Dry January, Dry July and now Sober October - going alcohol-free for the month is catching on. So why not give it a shot?
Most of us now recognise the health and social benefits of cutting back on alcohol consumption, but we perhaps don’t realise that alcohol (and nicotine), both legal drugs, kill more Australians than any other drug. Among young Australians, in particular, alcohol-use comes with a host of dangers.
Would it surprise you that one-in-eight deaths of people under 25 years of age is due to alcohol? Or that alcohol is responsible for one-in-five hospitalisations of people under 25?
It is also heavily implicated in partner and family violence (60% of all police call-outs involve alcohol). And yet, despite the dangers in alcohol-use, you would barely know it from the advertising and media saturation around alcohol products.
So, what are the effects of heavy alcohol consumption, or ‘binge-drinking’, on physical and mental wellbeing? In the short term, besides the damage to organs like the liver and brain, it damages judgment and co-ordination. We read too often of young deaths due to risk-taking while affected by alcohol.
Its impacts over the longer term are particularly damaging; harmful drinking can result in alcohol dependence and associated chronic conditions such as high blood pressure, cardiovascular disease, cirrhosis of the liver, early-onset dementia, mental health problems and various cancers.
(See ADA’s A HANDBOOK of Alcohol, Drugs and Workplace Risk pp. 15)
So, perhaps it’s time for a quiet reality check – going sober in October is a good opportunity to ‘take stock’ of our drinking and the modelling we do around alcohol for our children.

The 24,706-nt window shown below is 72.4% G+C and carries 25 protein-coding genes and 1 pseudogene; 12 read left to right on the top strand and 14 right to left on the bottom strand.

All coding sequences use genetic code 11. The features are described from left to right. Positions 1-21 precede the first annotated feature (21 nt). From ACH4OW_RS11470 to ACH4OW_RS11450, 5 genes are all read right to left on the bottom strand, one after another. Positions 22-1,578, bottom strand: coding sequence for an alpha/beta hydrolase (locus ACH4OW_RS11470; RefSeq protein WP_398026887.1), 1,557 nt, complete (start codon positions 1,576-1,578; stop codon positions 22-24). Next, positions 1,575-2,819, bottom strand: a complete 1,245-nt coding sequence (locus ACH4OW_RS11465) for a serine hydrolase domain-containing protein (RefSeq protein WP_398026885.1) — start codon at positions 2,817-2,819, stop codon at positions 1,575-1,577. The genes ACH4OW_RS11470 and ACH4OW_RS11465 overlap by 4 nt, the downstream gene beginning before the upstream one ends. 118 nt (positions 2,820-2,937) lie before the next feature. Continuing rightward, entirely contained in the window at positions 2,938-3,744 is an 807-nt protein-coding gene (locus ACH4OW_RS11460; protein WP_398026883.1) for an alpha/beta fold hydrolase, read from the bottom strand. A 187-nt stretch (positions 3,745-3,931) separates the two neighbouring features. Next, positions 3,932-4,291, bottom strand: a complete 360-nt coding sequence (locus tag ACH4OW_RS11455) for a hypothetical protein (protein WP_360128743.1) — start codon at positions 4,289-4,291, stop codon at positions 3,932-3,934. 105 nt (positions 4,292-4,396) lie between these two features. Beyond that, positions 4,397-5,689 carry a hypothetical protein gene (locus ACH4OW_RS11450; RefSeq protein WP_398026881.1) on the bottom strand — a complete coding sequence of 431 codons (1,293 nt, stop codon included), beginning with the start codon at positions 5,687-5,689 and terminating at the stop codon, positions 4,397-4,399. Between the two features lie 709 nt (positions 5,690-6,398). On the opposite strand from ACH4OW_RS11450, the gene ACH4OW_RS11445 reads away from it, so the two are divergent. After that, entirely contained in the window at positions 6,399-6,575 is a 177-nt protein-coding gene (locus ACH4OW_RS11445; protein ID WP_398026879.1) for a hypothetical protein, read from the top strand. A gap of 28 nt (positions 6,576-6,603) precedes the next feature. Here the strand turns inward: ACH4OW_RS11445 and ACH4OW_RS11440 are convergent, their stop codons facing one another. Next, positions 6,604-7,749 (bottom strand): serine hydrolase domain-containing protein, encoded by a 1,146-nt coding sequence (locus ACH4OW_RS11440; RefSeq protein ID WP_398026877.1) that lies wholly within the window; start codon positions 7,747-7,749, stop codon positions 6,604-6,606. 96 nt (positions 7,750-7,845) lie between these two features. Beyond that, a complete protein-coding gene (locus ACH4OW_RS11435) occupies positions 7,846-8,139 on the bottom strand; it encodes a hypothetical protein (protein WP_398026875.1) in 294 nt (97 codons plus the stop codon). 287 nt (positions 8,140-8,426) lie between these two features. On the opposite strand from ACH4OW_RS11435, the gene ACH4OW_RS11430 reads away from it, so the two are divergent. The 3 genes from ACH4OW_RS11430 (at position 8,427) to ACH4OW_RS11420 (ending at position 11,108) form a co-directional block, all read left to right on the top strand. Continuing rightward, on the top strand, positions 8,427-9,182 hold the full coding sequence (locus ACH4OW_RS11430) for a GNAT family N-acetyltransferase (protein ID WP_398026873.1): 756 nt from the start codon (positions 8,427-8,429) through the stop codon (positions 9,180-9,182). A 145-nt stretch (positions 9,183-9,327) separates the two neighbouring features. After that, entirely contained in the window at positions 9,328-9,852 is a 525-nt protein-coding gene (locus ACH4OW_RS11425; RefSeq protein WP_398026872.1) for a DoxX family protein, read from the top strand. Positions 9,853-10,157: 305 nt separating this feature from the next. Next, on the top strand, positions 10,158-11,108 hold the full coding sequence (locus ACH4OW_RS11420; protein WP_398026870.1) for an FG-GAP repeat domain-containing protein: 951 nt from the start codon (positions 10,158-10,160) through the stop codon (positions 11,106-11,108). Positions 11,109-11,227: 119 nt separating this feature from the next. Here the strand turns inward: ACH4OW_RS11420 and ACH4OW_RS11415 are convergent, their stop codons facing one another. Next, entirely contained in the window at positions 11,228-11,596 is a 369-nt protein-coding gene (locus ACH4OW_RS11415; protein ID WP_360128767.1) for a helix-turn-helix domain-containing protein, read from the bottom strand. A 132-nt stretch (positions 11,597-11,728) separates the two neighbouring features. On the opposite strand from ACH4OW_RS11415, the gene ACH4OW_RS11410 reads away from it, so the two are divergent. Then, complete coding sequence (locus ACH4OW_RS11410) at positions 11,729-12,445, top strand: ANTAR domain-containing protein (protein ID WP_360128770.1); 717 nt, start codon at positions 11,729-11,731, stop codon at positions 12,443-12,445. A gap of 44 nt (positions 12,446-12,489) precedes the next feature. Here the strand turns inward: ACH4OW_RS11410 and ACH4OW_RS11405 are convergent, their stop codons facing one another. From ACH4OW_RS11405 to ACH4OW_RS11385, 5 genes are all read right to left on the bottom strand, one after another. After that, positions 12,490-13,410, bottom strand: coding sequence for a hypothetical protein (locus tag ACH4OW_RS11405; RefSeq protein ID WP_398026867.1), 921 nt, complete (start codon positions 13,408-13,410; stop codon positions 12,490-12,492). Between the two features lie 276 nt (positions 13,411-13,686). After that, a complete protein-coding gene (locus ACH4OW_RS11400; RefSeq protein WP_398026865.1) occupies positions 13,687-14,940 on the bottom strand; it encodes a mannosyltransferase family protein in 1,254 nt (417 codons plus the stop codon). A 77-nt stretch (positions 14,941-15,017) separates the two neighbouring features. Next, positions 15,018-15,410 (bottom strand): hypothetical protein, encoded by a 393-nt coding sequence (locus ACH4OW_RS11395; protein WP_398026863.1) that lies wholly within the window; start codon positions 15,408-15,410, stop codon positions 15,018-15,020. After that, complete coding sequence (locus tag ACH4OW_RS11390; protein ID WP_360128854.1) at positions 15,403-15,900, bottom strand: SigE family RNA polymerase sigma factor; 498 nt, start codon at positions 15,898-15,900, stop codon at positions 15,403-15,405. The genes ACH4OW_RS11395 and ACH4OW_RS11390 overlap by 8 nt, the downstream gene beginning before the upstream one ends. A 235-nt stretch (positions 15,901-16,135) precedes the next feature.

Sober October is now supported world-wide. More than a decade ago, the charity Life Education launched the Ocsober campaign in Australia. Some years later, the Macmillan Cancer Support charity in the United Kingdom began their own Sober October campaign.
The campaign also doubles as a fundraiser, so, if you missed the chance to go dry in January, July or any other month, take the opportunity to create some health benefits for yourself, while raising funds for a cause that is close to your heart.
You don’t have to do the event alone either; talk to your friends, family or work colleagues and find a partner to help support you through the month.
You can even kick start the fund by donating the money you might otherwise have spent on alcohol for the month (add it up, you’ll be surprised).
If you’d like to get involved in the 2021 Sober October campaign, visit the following link, choose which charity you’d like to support and sign up to start your own fundraiser today. https://www.gofundme.com/en-au/c/blog/sober-october-australia
If you are worried about your alcohol consumption, and would like to stop drinking for a Sober October, consult first with your GP. From there, you can discuss a plan to see what your available options are.
If this information raised any concerns for you, please do speak to your GP, or call a helpline: LIFELINE 13 11 14 or BeyondBlue 1300 22 4636.